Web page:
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Popcorn Dance

Not just a snack with a bounce, this activity explores some weighty gases

Australian Curriculum links

  • Science > Chemical Sciences > Year 6 > ACSSU095
  • Science > Chemical Sciences > Year 9 > ACSSU179

You’ll need

  • Clear plastic cup
  • Bicarbonate of Soda
  • Popcorn kernels
  • Vinegar
  • Water
  • Spoon

Try this

  1. Half fill the cup with water and add roughly 1/4 cup of vinegar.
  2. Drop about a dozen popcorn kernels into the water and vinegar mixture.
  3. Add 1–2 teaspoons of bicarbonate of soda and stir briefly.
  4. Watch what happens.

What’s happening?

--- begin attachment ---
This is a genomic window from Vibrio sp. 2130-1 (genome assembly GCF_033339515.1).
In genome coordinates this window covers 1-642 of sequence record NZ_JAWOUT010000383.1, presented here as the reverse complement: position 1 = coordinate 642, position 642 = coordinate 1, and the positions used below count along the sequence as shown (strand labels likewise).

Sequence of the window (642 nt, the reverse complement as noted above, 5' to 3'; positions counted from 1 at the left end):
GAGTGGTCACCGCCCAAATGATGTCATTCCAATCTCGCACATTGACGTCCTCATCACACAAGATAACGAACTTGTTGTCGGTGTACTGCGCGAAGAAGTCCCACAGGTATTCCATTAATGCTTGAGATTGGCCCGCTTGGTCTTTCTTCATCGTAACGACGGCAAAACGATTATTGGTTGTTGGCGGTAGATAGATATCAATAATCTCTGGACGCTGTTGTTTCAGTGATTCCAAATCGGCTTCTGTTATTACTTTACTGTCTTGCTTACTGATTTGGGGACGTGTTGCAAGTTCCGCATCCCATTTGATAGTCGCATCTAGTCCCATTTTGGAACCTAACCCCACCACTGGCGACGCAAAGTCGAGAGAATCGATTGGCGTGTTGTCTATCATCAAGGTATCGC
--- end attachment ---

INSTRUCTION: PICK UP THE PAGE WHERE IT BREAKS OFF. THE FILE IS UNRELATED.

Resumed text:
The popcorn kernels seem to dance, sinking to the bottom of the cup and then rising to the surface again before falling back down. This happens because bicarbonate of soda and vinegar undergo a chemical reaction, producing carbon dioxide gas. Small bubbles of carbon dioxide stick to the uneven surfaces of the popcorn kernels. These carbon dioxide bubbles are less dense than the liquid that surrounds them, so they rise to the surface of the cup (less dense liquids and gases float above more dense liquids and gases). Eventually, enough bubbles will form on a popcorn kernel to pull the popcorn to the surface. When the popcorn reaches the surface the carbon dioxide is released into the air and the popcorn sinks back down to the bottom of the cup again.